A study by Infosecurity Europe has revealed that women are far more liable to give way passwords than men, as long as they are lured into doing so by free chocolate.
45 per cent of the women and ten per cent of men happily gave away their personal passwords to total strangers who pretended to be market researchers, using the promise of chocolate as an incentive for them to fill out the probing survey.
While this figure seems to highlight the worryingly high level of women who are willing to give up valuable data to anyone who presents them with confectionary, it should be noted that when a free holiday is thrown into the mix large amounts of both men and women jump at the chance to divulge sensitive information.
“Our researchers also asked for workers names and telephone numbers so that they could be entered into a draw to go to Paris, with this incentive 60% of men and 62% of women gave us their contact information”, said Claire Sellick, event director at Infosecurity Europe.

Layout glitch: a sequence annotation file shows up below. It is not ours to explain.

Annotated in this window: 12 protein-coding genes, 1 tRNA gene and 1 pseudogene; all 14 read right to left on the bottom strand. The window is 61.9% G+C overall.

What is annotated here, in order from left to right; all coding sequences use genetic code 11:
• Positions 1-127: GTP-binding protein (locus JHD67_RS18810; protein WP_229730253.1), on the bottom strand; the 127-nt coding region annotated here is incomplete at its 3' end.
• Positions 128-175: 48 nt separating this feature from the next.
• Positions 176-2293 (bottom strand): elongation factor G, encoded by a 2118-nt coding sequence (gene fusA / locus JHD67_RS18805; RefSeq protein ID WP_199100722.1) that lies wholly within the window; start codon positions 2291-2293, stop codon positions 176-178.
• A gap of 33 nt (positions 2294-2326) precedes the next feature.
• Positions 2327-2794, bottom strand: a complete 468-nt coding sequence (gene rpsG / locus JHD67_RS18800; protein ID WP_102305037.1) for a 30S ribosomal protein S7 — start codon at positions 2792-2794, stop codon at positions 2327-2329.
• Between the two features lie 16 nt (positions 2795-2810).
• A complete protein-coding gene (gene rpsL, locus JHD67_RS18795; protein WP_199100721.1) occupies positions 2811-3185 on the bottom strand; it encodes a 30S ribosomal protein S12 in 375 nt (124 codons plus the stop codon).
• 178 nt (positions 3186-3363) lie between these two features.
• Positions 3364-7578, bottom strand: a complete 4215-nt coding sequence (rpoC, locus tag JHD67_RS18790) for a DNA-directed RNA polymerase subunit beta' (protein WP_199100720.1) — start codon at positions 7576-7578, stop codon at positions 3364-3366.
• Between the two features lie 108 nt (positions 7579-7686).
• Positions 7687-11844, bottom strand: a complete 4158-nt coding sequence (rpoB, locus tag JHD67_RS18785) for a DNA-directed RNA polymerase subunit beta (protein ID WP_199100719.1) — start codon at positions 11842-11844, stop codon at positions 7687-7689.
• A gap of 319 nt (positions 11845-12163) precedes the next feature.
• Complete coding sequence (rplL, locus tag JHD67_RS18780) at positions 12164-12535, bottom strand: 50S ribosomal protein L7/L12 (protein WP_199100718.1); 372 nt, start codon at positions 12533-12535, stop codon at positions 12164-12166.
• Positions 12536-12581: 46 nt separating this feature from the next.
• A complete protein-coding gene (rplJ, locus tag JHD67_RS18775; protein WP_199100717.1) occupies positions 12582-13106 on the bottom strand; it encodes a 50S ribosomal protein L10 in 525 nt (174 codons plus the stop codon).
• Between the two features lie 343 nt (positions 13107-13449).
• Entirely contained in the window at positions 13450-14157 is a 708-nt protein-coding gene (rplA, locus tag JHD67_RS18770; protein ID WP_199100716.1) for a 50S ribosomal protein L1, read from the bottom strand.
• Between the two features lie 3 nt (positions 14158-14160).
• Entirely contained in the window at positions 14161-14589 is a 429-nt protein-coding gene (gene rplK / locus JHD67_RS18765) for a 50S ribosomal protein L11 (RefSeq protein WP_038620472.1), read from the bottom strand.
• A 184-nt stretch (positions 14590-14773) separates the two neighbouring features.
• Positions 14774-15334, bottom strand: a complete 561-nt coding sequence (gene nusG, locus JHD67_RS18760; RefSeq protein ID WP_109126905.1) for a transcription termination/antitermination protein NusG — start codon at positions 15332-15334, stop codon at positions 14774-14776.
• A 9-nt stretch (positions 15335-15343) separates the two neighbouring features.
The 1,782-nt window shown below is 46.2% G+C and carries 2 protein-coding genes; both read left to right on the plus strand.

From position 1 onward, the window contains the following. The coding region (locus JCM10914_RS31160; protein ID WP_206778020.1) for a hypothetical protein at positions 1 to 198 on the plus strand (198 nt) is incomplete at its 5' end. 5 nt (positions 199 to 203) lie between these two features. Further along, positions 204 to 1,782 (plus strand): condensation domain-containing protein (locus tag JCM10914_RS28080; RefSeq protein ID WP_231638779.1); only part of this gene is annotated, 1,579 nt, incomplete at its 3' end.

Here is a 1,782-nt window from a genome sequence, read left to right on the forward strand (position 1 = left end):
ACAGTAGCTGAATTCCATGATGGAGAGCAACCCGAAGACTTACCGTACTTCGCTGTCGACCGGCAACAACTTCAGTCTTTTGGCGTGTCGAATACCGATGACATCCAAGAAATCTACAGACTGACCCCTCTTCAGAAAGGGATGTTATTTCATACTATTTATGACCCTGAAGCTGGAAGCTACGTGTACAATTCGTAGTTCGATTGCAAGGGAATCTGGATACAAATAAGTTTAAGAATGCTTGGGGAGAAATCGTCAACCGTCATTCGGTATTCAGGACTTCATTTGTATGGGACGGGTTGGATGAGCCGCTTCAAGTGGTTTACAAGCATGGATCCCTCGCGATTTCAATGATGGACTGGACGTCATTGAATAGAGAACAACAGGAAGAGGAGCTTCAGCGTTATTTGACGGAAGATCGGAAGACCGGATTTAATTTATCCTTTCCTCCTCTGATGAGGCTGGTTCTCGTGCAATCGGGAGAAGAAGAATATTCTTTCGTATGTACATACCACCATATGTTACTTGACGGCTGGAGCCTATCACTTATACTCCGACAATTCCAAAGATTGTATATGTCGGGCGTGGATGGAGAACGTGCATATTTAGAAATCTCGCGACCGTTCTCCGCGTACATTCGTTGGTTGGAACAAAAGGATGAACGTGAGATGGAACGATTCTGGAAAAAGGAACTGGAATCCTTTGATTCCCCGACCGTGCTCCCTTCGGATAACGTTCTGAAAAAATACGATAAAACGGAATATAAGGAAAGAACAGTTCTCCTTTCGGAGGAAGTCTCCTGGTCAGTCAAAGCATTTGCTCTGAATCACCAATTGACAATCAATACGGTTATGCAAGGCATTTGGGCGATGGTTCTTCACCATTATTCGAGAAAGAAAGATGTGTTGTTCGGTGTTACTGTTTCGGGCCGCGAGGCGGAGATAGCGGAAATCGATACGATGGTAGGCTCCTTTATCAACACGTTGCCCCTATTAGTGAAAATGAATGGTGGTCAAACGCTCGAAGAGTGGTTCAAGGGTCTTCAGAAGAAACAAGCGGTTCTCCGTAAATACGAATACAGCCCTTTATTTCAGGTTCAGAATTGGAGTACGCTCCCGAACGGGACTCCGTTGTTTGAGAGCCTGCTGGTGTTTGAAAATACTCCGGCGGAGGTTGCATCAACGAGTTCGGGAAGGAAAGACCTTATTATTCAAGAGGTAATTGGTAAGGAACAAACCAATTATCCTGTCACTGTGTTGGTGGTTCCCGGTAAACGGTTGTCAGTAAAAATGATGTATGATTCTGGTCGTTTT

“That promise of a trip could cost you dear, as once a criminal has your date of birth, name and phone number they are well on the way to carrying out more sophisticated social engineering attacks on you, such as pretending to be from your bank or phone company and extracting more valuable information that can be used in ID theft or fraud.”
“This research shows that it’s pretty simple for a perpetrator to gain access to information that is restricted by having a chat around the coffee machine, getting a temporary job as a PA or pretending to be from the IT department,” continued Sellick. “This type of social engineering technique is often used by hackers targeting a specific organisation with valuable data or assets such as a government department or a bank.”